The CBFC wants NOCS for films in which di­a­logues or lyrics men­tion fa­mous names. Bol­ly­wood re­acts

Hindustan Times ST (Jaipur) - Hindustan Times (Jaipur) - City - - Front Page - Yashika Mathur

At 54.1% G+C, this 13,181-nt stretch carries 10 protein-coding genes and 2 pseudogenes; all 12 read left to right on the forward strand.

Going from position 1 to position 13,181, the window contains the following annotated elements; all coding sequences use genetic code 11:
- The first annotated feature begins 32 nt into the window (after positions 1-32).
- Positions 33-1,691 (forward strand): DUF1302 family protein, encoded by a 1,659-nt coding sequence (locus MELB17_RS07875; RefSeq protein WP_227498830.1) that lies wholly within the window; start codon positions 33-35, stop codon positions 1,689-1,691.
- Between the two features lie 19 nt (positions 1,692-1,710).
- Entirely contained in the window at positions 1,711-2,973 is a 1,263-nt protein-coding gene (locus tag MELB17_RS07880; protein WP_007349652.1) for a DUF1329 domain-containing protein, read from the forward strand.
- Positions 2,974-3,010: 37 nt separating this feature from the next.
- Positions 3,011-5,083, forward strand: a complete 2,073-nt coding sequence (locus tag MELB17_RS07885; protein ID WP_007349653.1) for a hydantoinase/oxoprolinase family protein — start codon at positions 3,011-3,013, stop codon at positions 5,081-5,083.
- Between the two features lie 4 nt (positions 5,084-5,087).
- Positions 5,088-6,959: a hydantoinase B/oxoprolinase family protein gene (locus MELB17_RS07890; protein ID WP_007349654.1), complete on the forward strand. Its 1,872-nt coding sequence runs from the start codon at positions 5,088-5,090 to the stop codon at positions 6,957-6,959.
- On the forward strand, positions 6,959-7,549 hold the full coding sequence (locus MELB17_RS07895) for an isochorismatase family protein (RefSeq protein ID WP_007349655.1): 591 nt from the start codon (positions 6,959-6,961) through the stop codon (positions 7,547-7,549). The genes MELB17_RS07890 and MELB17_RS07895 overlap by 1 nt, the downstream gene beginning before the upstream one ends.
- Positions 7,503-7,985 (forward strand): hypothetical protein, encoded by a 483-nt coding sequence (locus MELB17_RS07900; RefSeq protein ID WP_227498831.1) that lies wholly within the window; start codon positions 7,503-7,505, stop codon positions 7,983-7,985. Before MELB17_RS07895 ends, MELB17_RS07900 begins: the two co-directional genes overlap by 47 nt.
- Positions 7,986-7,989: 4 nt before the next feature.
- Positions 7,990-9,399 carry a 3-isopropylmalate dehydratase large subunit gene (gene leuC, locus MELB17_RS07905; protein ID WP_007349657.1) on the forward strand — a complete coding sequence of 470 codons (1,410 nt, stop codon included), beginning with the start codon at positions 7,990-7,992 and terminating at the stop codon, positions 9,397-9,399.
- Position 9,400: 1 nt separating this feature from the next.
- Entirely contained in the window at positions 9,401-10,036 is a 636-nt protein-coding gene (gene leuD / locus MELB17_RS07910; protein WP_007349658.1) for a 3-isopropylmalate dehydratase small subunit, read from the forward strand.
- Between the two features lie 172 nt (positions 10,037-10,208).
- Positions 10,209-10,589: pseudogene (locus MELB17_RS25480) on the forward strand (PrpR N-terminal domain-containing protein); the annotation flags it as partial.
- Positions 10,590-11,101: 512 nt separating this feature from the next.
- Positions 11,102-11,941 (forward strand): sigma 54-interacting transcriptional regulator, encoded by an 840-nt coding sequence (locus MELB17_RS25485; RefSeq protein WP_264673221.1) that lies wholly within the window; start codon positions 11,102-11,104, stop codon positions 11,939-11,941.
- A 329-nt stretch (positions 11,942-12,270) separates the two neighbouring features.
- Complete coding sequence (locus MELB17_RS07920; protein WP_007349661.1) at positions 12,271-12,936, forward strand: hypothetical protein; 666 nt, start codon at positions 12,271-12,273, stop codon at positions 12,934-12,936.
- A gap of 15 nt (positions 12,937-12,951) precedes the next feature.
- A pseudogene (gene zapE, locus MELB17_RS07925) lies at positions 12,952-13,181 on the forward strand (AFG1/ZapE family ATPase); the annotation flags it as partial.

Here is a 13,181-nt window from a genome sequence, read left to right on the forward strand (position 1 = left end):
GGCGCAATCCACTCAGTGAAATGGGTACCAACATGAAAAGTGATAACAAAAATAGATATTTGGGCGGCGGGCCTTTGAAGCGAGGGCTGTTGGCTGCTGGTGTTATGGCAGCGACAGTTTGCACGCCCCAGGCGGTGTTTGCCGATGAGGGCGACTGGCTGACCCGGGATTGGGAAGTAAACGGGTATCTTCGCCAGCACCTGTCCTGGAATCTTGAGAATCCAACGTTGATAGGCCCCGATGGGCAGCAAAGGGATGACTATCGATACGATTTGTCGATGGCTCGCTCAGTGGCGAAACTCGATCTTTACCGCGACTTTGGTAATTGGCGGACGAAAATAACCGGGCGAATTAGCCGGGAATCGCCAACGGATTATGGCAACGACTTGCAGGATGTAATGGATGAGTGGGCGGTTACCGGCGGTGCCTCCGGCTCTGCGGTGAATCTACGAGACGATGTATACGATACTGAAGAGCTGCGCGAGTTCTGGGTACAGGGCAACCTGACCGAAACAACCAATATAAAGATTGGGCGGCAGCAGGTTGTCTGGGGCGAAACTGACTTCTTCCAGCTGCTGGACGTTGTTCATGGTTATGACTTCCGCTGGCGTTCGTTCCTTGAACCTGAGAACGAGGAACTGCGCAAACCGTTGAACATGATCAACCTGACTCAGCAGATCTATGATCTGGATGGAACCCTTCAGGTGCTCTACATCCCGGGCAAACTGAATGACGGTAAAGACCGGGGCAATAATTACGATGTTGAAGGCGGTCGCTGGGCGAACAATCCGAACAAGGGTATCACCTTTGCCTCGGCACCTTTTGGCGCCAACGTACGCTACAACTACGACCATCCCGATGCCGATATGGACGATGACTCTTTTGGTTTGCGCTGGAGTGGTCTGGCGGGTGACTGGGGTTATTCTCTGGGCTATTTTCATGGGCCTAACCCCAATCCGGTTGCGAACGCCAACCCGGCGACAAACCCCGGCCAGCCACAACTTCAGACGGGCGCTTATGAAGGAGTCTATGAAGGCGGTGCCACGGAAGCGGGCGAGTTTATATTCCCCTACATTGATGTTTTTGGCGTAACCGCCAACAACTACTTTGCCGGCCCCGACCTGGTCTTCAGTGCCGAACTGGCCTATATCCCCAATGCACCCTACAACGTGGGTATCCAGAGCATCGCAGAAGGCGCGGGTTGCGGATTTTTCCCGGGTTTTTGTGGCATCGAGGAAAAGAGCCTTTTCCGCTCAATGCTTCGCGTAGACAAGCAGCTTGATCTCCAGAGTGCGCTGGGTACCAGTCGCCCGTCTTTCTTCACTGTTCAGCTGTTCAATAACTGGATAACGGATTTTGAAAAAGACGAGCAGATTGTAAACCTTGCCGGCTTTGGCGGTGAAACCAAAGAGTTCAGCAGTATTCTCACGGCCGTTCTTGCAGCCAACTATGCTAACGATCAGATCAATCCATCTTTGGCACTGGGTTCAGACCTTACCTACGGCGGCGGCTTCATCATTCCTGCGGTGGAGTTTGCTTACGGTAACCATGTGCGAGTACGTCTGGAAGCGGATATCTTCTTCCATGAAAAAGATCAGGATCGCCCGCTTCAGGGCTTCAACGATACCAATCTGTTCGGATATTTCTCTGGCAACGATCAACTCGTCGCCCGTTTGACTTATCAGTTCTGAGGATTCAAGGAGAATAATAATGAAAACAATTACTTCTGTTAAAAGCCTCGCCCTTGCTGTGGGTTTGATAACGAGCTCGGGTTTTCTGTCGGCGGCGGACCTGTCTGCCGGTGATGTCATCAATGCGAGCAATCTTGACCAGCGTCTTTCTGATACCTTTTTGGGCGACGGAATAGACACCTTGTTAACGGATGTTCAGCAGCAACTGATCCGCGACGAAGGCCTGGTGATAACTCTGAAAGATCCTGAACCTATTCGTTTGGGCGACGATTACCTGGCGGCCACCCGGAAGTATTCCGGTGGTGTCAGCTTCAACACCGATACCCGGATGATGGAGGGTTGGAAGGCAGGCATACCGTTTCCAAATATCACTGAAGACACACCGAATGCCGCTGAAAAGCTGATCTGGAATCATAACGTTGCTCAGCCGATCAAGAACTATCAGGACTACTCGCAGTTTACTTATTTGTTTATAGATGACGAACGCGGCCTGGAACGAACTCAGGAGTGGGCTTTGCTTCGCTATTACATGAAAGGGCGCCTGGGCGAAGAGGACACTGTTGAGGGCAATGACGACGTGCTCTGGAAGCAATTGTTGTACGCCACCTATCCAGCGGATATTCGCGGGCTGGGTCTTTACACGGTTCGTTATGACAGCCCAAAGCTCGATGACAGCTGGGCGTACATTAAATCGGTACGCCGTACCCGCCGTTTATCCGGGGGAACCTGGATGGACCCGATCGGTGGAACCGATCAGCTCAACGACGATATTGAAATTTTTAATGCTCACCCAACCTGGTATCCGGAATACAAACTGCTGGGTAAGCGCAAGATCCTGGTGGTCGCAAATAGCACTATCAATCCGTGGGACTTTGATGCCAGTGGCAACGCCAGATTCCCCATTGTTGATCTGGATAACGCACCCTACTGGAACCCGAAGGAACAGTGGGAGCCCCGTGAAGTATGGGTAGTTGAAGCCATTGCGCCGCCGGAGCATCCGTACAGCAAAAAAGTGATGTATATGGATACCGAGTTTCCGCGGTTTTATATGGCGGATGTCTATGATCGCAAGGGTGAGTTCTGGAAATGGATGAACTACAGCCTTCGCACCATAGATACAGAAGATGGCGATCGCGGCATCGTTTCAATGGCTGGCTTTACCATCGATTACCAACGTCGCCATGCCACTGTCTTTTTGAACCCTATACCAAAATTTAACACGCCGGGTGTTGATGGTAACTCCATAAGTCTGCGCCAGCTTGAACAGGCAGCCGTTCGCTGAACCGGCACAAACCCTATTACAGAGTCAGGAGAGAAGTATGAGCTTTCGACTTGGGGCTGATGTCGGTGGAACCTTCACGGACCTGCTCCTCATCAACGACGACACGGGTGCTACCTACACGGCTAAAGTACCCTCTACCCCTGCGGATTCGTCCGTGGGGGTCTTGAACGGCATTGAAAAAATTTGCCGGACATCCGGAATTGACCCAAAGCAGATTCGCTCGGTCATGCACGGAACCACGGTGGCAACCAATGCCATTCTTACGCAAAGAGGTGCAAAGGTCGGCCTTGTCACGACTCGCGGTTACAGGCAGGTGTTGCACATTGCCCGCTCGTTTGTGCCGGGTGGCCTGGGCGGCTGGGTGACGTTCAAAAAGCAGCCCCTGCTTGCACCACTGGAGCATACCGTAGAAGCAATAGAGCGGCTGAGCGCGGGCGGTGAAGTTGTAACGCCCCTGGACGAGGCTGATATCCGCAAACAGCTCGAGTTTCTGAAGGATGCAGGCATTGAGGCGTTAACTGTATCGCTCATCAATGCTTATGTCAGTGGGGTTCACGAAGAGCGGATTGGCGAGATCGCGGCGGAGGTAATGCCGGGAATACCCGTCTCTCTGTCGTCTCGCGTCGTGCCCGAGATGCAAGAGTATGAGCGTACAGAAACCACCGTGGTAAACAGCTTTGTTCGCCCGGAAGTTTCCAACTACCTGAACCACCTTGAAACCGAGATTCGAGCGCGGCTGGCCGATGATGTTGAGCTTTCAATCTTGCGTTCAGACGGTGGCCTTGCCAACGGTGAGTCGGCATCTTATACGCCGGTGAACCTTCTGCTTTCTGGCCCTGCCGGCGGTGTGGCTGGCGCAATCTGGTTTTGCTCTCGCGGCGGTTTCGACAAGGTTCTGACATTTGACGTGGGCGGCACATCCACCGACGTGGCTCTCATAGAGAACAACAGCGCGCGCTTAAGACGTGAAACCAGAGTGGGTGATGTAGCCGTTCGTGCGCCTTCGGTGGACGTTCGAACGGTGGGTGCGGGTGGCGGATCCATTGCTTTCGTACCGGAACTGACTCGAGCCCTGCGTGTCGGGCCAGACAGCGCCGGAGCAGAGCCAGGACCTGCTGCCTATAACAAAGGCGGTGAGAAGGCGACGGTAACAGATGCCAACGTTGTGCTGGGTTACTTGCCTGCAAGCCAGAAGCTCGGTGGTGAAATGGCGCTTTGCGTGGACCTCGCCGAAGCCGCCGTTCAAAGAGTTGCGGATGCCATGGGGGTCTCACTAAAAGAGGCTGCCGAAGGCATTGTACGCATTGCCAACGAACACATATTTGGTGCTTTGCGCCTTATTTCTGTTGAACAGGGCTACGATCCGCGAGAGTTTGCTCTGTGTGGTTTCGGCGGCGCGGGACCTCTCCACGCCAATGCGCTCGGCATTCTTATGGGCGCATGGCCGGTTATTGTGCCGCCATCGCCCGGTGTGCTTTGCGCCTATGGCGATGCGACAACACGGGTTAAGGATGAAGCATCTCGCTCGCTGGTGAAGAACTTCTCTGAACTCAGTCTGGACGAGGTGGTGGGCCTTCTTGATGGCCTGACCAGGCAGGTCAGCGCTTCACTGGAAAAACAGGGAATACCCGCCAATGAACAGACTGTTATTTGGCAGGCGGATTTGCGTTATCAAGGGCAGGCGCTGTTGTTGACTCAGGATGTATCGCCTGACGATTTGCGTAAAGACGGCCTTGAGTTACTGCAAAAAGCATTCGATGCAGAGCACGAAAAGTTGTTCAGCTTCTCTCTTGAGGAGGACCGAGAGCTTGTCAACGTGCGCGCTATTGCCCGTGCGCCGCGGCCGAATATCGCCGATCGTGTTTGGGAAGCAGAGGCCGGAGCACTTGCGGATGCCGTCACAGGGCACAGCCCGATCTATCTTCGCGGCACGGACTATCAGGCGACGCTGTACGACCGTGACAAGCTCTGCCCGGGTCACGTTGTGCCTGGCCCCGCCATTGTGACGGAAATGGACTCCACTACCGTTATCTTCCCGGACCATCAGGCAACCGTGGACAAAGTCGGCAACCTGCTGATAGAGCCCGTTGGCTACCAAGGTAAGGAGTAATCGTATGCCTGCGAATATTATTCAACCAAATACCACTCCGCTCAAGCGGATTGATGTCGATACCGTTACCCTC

Does one need a friend’s per­mis­sion to say her name? Bol­ly­wood may feel re­laxed about it, be­cause it’s sort of “all in the fam­ily”, but the Cen­tral Board of Film Cer­ti­fi­ca­tion (CBFC), aka, the Cen­sor Board, thinks oth­er­wise. And so, when film­maker David Dhawan took his film Judwaa 2 to the Board for cer­ti­fi­ca­tion, he was asked to first get a no-ob­jec­tion cer­tifi­cate (NOC) from ac­tor Alia Bhatt. There’s a pass­ing men­tion of Alia in a line spo­ken by the film’s lead, Varun Dhawan; with­out the NOC, that would have to go. This isn’t a new rule, but it’s a rule that’s not al­ways en­forced. Veteran ac­tor Manoj Ku­mar had ex­pressed his un­hap­pi­ness af­ter the re­lease of the Shah Rukh Khan-star­rer Om Shanti Om (2007), in which he had al­legedly been spoofed — Manoj Ku­mar said that his per­mis­sion wasn’t taken. Anurag Sri­vas­tava, the CEO of CBFC, says about the lat­est case, “This has been part of CBFC guide­lines.” With films such as Shootout at Lokhand­wala (2007) and Enemmy (2013), names men­tioned were deleted or lyrics al­tered. Doesn’t this add one more layer of pa­per­work for the film­maker? “It’s a lit­tle te­dious,” says film­maker Shashank Khai­tan. “We’re friends in the in­dus­try and keep [it] in mind about each other’s nod of ap­proval, but if the CBFC wants it as an NOC, there’s no harm in it.” Not ev­ery­one ap­pears to know that such a rule ex­ists. Film­maker Sub­hash Kapoor, whose film Jolly LLB 2 had ref­er­ences to Sunny Deol and Sal­man Khan, was sur­prised when asked about this rule. Film­maker Anub­hav Sinha feels that this rule might be an in­ter­pre­ta­tion of a cer­tain clause.

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